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PSA: How to Survive Hurricane Michael with Your Co-Parenting Relationship Intact

Hurricane season is stressful, and the decision of whether to shelter in place or evacuate can be painstaking—even more so when you share a child who may or may not be with you at the time. We at Dadvocacy® have handled timesharing issues during Hurricane Irma and those that came before, and we’ve put together a list to help you as you navigate your co-parenting relationship while keeping your child’s best interest at the forefront during Hurricane Michael.

  1. Now is not the time to demand strict adherence to the timesharing schedule. Once schools and roads begin closing, it is best to minimize exchanges of the child.
  2. Focus on developing a safety plan for your child and work with your co-parent to discuss the options. Watch your tone and do not argue over whose house is safer or who has the best hurricane snacks. No judge is going to entertain a hearing over hurricane timesharing issues so long as the decisions made during the emergency circumstances were reasonable—even if they interfered with the timesharing and access schedule.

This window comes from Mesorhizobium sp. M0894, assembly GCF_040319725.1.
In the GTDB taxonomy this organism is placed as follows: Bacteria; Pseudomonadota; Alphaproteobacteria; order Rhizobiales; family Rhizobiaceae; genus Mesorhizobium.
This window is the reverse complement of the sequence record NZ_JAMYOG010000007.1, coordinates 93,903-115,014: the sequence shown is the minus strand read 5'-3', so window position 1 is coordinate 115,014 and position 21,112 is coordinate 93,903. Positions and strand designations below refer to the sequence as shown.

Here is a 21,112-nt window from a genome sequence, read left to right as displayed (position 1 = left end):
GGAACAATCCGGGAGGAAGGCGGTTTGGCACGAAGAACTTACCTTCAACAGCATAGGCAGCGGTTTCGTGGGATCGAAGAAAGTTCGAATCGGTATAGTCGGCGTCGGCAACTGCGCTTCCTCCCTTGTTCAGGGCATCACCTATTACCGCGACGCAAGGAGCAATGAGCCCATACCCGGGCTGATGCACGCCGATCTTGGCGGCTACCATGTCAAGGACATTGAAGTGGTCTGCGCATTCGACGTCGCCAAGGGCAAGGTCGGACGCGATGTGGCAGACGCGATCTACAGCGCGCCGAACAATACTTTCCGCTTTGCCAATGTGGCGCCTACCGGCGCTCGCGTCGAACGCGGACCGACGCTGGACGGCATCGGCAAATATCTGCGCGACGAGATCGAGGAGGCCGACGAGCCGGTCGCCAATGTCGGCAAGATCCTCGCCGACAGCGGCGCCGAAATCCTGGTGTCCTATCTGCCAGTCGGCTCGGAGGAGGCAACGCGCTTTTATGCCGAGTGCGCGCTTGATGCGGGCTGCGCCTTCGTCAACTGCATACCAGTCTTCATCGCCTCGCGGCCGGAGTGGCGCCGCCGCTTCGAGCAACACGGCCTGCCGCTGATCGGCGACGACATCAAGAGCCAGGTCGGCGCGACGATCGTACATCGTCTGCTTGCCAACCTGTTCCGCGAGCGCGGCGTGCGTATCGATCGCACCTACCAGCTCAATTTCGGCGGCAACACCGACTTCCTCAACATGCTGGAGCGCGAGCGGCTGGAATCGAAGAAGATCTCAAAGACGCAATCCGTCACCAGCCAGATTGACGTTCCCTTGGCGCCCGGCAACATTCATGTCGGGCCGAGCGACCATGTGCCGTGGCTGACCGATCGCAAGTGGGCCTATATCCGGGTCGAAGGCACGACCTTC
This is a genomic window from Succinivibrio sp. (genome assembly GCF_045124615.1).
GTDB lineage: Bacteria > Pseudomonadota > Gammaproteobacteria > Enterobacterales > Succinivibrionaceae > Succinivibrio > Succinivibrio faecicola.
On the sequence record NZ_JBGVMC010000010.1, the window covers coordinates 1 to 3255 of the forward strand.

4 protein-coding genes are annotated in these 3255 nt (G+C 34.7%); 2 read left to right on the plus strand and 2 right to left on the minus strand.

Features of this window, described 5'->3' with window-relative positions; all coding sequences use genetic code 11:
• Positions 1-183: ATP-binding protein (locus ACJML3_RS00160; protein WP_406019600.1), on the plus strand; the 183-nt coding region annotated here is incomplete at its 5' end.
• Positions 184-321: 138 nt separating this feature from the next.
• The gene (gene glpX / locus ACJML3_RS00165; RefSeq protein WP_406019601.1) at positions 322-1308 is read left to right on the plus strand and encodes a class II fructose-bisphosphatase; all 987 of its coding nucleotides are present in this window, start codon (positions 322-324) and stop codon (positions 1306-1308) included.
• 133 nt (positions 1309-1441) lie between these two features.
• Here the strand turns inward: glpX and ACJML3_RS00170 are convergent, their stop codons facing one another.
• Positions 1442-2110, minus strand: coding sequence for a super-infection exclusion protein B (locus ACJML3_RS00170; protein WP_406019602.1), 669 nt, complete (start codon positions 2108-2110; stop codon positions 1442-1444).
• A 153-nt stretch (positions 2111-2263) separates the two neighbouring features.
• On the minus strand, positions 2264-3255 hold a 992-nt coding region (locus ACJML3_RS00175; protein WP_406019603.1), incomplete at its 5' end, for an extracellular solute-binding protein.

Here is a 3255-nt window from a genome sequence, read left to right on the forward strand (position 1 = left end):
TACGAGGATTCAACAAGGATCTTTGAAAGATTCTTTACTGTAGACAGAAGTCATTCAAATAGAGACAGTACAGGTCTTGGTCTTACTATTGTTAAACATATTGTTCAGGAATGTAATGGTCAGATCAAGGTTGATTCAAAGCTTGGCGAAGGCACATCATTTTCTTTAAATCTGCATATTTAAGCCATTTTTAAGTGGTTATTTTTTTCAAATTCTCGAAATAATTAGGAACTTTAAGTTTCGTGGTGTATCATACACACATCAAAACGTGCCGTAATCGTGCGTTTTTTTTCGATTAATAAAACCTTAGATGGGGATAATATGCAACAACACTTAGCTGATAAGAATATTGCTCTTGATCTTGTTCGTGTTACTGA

3. Do not involve police in timesharing disputes when there is an imminent natural disaster. Emergency response teams should be focused on keeping the general population safe.
  4. Use your common sense regarding whether to evacuate. If one of you can evacuate with the child, but the other is staying local, it may be best to let the child go with the evacuating parent. Update your co-parent before anyone else as to travel progress if evacuating.
  5. Exchange contact and location information so that you can be reached in case of emergency. Even if you normally wouldn’t share your girlfriend’s phone number with your co-parent, it may be a good idea to do so in the event of a hurricane. Cell towers go down and some providers will have service while others do not. You may wish to download the Zello app for post-hurricane communication. Expect reduced phone contact with your child as cell phone power is rationed.
  6. Share the cost of emergency supplies/lodging expenses for your child.
  7. If at all possible, do not argue with your co-parent or panic, especially in the presence of your child. Remember that you are modeling calm, sensible behavior that helps your child learn how to storm; it’s neither a catastrophe nor a party.

Call today to speak with an experienced Dadvocacy Attorney at (305) 371-7640.

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